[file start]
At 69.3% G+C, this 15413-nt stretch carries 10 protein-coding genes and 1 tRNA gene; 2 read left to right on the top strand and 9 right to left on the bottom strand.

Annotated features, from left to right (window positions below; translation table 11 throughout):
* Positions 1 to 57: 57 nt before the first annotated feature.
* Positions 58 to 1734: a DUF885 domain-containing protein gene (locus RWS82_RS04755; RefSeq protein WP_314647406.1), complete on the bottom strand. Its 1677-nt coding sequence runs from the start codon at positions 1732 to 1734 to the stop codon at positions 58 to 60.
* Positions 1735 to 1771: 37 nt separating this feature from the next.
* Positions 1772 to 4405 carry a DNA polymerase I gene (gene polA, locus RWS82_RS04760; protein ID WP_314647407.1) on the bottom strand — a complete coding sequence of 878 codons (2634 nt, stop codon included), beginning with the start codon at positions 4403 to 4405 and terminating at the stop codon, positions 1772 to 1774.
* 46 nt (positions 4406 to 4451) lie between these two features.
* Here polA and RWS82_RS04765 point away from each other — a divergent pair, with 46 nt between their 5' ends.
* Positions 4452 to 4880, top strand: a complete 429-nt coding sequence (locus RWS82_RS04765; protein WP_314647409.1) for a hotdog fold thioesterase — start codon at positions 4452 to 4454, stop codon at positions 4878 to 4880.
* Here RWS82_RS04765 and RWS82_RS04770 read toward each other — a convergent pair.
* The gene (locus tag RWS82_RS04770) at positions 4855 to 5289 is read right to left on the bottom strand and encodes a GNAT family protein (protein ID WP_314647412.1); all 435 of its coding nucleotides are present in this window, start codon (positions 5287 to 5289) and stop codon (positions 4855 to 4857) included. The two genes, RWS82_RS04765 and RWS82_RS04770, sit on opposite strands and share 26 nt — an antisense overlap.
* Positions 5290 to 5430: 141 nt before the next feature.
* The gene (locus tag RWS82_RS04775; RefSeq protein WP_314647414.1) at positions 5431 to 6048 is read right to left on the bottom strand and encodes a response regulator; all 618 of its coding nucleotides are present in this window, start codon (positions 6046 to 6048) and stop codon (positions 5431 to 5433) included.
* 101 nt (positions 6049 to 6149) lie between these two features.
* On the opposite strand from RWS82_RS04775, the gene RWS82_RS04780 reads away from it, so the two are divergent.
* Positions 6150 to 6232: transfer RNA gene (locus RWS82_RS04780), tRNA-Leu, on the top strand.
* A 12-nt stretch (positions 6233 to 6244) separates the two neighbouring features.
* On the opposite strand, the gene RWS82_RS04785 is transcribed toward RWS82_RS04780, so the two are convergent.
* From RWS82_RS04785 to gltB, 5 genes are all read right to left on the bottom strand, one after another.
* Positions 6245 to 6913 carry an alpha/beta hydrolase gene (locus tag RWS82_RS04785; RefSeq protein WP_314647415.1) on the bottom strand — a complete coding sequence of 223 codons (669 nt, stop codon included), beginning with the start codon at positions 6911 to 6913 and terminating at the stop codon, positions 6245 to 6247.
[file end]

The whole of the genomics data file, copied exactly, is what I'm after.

At 69.3% G+C, this 15413-nt stretch carries 10 protein-coding genes and 1 tRNA gene; 2 read left to right on the top strand and 9 right to left on the bottom strand.

Annotated features, from left to right (window positions below; translation table 11 throughout):
* Positions 1 to 57: 57 nt before the first annotated feature.
* Positions 58 to 1734: a DUF885 domain-containing protein gene (locus RWS82_RS04755; RefSeq protein WP_314647406.1), complete on the bottom strand. Its 1677-nt coding sequence runs from the start codon at positions 1732 to 1734 to the stop codon at positions 58 to 60.
* Positions 1735 to 1771: 37 nt separating this feature from the next.
* Positions 1772 to 4405 carry a DNA polymerase I gene (gene polA, locus RWS82_RS04760; protein ID WP_314647407.1) on the bottom strand — a complete coding sequence of 878 codons (2634 nt, stop codon included), beginning with the start codon at positions 4403 to 4405 and terminating at the stop codon, positions 1772 to 1774.
* 46 nt (positions 4406 to 4451) lie between these two features.
* Here polA and RWS82_RS04765 point away from each other — a divergent pair, with 46 nt between their 5' ends.
* Positions 4452 to 4880, top strand: a complete 429-nt coding sequence (locus RWS82_RS04765; protein WP_314647409.1) for a hotdog fold thioesterase — start codon at positions 4452 to 4454, stop codon at positions 4878 to 4880.
* Here RWS82_RS04765 and RWS82_RS04770 read toward each other — a convergent pair.
* The gene (locus tag RWS82_RS04770) at positions 4855 to 5289 is read right to left on the bottom strand and encodes a GNAT family protein (protein ID WP_314647412.1); all 435 of its coding nucleotides are present in this window, start codon (positions 5287 to 5289) and stop codon (positions 4855 to 4857) included. The two genes, RWS82_RS04765 and RWS82_RS04770, sit on opposite strands and share 26 nt — an antisense overlap.
* Positions 5290 to 5430: 141 nt before the next feature.
* The gene (locus tag RWS82_RS04775; RefSeq protein WP_314647414.1) at positions 5431 to 6048 is read right to left on the bottom strand and encodes a response regulator; all 618 of its coding nucleotides are present in this window, start codon (positions 6046 to 6048) and stop codon (positions 5431 to 5433) included.
* 101 nt (positions 6049 to 6149) lie between these two features.
* On the opposite strand from RWS82_RS04775, the gene RWS82_RS04780 reads away from it, so the two are divergent.
* Positions 6150 to 6232: transfer RNA gene (locus RWS82_RS04780), tRNA-Leu, on the top strand.
* A 12-nt stretch (positions 6233 to 6244) separates the two neighbouring features.
* On the opposite strand, the gene RWS82_RS04785 is transcribed toward RWS82_RS04780, so the two are convergent.
* From RWS82_RS04785 to gltB, 5 genes are all read right to left on the bottom strand, one after another.
* Positions 6245 to 6913 carry an alpha/beta hydrolase gene (locus tag RWS82_RS04785; RefSeq protein WP_314647415.1) on the bottom strand — a complete coding sequence of 223 codons (669 nt, stop codon included), beginning with the start codon at positions 6911 to 6913 and terminating at the stop codon, positions 6245 to 6247.